What Are Amino Acids?

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Amino acids are the building blocks of protein. Proteins are made up of chains of amino acids. When you eat a protein-rich food, like lentils or Greek yogurt, your body digests or breaks up the protein into smaller pieces called amino acids.

Amino acids are absorbed from your digestive tract into your bloodstream. Every cell in your body contains protein. Therefore, proteins, and the amino acids they’re made from, are needed to make or repair protein tissues, which include muscles, bones, cartilage, skin, and blood.

Where Do Amino Acids Come From?

Amino acids come from food, including plant-based foods, like beans and nuts, and animal-based foods, like eggs and fish. Some foods provide more total protein (and therefore more amino acids) than others per serving. In addition, the specific amino acid makeup of foods varies, but amino acids are found in every food group you eat.

How Many Amino Acids Are There?

Plant and animal proteins are made up of about 20 common amino acids. The amount of each amino acids varies with a given food, but with the exception of gelatin (which is completely missing a few specific amino acids), all foods contain some of each of the 20.

It’s a common belief that most plant foods are missing certain amino acids. The truth is that all plant foods contain all 20 amino acids, but the amounts of some amino acids are simply low in certain plant foods, not absent.

If you eat a more plant-based diet you don’t need to worry about a strategy called combining, which involves pairing a plant food that’s low in one amino acid with another that’s high, like eating beans and beans rice together.

If a wide variety of plant foods are consumed overall, all of the amino acids can be obtained in adequate amounts, even on a fully plant-based diet.

Essential Amino Acids

Of the 20 amino acids, nine are essential, which means they must be consumed from foods to stay healthy. The nine are:

  • Phenylalanine
  • Valine
  • Tryptophan
  • Threonine
  • Isoleucine
  • Methionine
  • Histidine
  • Leucine
  • Lysine

These are often referred to as indispensable amino acids because your body cannot survive without them.

Nonessential Amino Acids

Nonessential amino acids, also known as dispensable, do not need to be consumed from food. That’s because your body can make these amino acids using only the nine essential amino acids. Nonessential amino acids include:

  • Alanine
  • Arginine
  • Asparagine
  • Aspartic acid
  • Cysteine
  • Glutamic acid
  • Glutamine
  • Glycine
  • Proline
  • Serine
  • Tyrosine

Conditionally Essential Amino Acids

Certain amino acids are known as conditionally essential depending on an individual’s circumstances. For example, a healthy adult may be able to make the non-essential amino acid tyrosine from phenylalanine, an essential amino acid. But a young child may not have developed the enzyme needed to do so, which would make tyrosine an essential amino acid for that individual. Certain disease states can also cause an amino acid to become conditionally essential.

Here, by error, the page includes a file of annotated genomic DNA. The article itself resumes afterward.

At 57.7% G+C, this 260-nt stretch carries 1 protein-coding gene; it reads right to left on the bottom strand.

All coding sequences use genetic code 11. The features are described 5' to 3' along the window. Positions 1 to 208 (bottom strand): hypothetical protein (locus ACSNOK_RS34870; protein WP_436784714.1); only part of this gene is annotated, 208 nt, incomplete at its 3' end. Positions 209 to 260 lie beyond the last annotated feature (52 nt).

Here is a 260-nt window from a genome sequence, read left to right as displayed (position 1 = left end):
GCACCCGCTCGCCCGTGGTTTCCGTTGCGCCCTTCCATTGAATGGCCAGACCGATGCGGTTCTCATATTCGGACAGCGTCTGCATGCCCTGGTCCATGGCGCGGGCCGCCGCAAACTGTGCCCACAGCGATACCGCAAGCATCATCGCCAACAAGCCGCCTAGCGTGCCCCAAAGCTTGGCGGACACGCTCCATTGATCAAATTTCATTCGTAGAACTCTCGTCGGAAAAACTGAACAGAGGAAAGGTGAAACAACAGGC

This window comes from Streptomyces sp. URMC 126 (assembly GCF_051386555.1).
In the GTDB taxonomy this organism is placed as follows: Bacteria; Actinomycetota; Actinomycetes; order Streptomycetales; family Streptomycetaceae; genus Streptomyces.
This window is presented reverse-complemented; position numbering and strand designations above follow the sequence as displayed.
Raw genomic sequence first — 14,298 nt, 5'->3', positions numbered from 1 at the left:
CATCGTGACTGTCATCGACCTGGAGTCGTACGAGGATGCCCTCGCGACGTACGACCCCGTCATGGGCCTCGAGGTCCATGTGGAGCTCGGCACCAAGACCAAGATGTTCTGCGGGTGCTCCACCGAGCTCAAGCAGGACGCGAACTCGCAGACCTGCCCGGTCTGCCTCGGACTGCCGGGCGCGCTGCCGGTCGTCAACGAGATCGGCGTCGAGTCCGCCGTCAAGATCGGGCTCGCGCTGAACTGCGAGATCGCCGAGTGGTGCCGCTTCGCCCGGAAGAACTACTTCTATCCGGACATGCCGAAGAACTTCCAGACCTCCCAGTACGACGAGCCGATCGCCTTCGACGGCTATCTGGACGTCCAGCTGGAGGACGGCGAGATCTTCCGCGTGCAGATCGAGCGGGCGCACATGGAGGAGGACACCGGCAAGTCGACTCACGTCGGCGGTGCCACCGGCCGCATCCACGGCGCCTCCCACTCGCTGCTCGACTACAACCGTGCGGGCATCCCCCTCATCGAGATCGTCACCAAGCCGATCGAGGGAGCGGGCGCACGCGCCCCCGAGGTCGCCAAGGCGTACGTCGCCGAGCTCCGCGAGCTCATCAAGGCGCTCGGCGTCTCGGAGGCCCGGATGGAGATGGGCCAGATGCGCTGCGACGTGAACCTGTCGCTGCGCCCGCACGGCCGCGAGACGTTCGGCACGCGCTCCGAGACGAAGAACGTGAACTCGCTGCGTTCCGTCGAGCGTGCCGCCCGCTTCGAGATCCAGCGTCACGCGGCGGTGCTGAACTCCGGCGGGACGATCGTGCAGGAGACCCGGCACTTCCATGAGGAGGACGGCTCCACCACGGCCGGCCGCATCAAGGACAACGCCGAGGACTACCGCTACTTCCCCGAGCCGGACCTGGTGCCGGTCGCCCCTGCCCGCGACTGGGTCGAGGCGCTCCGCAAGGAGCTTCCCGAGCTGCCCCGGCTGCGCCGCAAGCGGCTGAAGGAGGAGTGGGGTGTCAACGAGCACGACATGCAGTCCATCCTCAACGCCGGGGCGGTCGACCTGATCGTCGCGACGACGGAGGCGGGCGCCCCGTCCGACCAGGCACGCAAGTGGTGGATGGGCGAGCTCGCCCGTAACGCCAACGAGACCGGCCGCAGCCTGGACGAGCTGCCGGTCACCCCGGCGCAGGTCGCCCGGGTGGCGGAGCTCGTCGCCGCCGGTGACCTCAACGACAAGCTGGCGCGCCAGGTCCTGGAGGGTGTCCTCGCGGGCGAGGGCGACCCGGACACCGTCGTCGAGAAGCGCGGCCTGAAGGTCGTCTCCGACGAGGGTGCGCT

There are seven nonessential amino acids that sometimes become conditionally essential. These are:

  • Arginine
  • Cysteine
  • Glutamine
  • Glycine
  • Proline
  • Serine
  • Tyrosine

How Many Amino Acids Do You Need?

To cover your amino acid needs it’s best to consume a variety of foods, which will supply a wide array of amino acids. You do not need to consume animal-based foods in order to meet all of your amino acid needs, including the nine essential amino acids.

Whether you’re vegan, vegetarian, pescatarian (meaning seafood is the only animal food you eat) or omnivore (meaning you eat plants and animals), it’s best to eat a variety of foods in order to consume an adequate amount and variety of amino acids. A varied diet also helps you take in a broad range of other nutrients, like vitamins, minerals, and fiber.

Amino acids are found in vegetables and fruits, whole grains, nuts, and seeds. If you eat animal-based foods you’ll obtain amino acids from eggs, dairy, seafood, poultry, and meat. Other plant foods that supply amino acids include beans, lentils, peas, and soy products, like tofu and tempeh.

A Quick Review

Amino acids are the structures that make up proteins, just as individual bricks come together to make a brick wall. Nine essential amino acids need to be consumed from food in order to build and repair protein tissues in your body.

The best way to meet your amino acid needs, including the nine essentials, is to eat enough calories for your body (based on factors including your age, height, weight, and activity level) and consume a varied, balanced diet that provides enough protein.

If you have specific questions about how to meet your protein or amino acid needs, talk with your healthcare provider.   

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